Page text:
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Identify the Future Best Practice in Adapting to Irresistible Force Changes

Mar 30, 2008
Adapting to changes in irresistible forces is much more difficult than identifying irresistible forces and anticipating their direction. One reason for this difficulty is that many people need to be involved, each of whom can throw the operation off the right path in important ways.

Here are additional contributing factors:

-Changed directions can cause denial about the need to change ("If I keep doing the right things, I'll be all right.").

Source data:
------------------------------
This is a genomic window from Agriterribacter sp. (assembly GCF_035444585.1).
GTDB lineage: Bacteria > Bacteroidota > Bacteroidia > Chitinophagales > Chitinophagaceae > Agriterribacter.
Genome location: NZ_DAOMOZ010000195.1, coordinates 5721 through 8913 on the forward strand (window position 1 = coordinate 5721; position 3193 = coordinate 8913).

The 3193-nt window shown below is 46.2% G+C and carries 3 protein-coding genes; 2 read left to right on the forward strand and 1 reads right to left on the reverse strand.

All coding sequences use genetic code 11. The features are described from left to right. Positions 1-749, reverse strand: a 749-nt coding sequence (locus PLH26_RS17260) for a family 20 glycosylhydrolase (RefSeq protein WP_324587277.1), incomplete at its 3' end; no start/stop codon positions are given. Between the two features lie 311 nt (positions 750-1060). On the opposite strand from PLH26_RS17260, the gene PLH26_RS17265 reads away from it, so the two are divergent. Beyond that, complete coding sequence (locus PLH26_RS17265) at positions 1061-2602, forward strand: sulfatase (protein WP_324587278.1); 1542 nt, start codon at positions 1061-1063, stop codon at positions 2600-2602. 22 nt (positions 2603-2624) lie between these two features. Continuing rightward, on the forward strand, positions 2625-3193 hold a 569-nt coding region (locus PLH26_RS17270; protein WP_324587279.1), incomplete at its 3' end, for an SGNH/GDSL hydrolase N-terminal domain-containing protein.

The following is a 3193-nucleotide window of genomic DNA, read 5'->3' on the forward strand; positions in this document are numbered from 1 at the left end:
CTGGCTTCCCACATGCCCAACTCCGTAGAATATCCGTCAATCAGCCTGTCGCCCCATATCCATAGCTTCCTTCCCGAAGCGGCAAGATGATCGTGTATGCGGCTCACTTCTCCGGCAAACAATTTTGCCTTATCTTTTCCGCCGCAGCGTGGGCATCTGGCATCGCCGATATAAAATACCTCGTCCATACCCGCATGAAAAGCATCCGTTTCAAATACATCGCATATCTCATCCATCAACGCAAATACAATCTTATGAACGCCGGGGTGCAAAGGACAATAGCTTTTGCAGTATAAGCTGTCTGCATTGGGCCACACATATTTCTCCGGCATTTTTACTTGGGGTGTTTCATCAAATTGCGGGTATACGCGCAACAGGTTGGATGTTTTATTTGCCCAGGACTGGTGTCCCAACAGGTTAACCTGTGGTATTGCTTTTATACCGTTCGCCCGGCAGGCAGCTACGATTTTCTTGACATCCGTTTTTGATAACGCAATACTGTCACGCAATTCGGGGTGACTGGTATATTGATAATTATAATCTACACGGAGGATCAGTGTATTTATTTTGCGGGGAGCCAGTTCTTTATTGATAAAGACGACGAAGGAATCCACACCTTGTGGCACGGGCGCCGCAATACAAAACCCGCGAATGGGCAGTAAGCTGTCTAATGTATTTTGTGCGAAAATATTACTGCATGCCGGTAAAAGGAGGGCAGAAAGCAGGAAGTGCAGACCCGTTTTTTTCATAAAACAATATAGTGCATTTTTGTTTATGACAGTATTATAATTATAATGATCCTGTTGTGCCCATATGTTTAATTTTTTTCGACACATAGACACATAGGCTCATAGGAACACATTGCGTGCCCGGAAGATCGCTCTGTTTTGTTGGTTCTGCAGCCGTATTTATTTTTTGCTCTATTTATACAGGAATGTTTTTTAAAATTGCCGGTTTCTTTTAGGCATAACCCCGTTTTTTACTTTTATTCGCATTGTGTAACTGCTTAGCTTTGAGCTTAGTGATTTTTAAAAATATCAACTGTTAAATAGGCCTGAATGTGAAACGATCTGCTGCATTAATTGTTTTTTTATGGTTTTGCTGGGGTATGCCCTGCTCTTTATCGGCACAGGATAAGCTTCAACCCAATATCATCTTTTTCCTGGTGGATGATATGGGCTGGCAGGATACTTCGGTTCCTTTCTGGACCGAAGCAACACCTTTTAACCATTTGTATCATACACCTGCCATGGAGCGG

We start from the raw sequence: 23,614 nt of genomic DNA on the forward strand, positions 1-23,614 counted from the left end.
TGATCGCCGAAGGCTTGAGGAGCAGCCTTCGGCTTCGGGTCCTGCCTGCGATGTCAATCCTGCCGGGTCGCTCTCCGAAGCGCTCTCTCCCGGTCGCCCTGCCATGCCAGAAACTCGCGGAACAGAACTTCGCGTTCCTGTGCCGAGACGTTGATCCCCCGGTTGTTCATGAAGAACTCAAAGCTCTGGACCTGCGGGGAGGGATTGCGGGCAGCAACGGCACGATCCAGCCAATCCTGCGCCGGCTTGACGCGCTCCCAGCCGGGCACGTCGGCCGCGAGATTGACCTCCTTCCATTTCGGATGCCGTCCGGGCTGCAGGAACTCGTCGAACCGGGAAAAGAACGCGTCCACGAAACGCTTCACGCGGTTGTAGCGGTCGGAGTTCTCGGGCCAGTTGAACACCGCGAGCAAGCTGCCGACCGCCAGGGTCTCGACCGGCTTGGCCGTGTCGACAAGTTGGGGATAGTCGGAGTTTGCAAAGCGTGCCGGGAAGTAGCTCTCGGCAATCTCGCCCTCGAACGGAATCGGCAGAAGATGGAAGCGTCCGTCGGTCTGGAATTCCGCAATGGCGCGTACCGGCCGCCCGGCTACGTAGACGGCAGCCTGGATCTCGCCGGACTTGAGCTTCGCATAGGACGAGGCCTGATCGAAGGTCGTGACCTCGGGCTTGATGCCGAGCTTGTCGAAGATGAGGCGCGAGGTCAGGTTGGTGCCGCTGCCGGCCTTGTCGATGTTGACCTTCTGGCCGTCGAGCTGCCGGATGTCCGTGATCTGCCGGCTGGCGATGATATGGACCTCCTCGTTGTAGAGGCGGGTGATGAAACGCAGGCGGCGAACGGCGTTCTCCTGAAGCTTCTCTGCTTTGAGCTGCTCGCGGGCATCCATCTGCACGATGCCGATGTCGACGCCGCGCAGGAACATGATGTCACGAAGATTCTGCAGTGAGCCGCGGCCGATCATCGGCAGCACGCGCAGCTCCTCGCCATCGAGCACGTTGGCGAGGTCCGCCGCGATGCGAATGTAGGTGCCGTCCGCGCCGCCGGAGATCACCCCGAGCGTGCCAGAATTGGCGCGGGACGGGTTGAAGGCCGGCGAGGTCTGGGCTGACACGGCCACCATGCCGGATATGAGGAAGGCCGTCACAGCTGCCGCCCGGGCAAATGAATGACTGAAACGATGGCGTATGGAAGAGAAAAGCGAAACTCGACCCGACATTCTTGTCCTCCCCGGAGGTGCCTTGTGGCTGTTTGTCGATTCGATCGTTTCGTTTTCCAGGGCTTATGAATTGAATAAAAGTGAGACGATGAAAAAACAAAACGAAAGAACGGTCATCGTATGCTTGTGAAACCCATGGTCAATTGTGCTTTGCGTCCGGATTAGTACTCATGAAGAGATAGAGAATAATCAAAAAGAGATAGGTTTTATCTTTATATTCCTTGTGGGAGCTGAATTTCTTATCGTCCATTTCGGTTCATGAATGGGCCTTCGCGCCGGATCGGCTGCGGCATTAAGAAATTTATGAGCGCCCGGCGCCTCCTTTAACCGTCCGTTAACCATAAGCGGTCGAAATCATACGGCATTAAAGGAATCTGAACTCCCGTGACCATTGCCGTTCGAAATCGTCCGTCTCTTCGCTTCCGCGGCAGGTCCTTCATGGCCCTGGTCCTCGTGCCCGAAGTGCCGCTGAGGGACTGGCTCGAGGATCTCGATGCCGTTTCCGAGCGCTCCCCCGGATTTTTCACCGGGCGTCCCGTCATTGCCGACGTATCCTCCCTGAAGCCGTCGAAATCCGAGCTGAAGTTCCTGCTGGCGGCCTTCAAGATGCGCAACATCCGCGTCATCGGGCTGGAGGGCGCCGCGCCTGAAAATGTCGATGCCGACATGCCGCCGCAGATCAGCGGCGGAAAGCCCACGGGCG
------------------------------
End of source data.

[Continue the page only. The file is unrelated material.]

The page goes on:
-Individuals may choose to ignore the new direction if their compensation is harmed by adjusting rapidly (the bonus and quota systems will usually reward appropriate behavior for the old environment rather than for the new circumstances).

-People in your company may have no idea what to do (this is particularly likely when the circumstances have not occurred before and you poorly communicate what is needed now).

-Your enterprise's insight into the changed direction may not be well understood ("If you really wanted me to stop hiring brokers, you wouldn't have just promoted me to vice president in charge of hiring brokers.").

When people have little choice but to change, they will do so. Your search for the future best practice will be most rewarding if you spend time finding organizations that routinely adapt to new circumstances when irresistible forces shift in advance of facing severely negative consequences.

Thriving on Earthquakes, Fire, Flood and Pestilence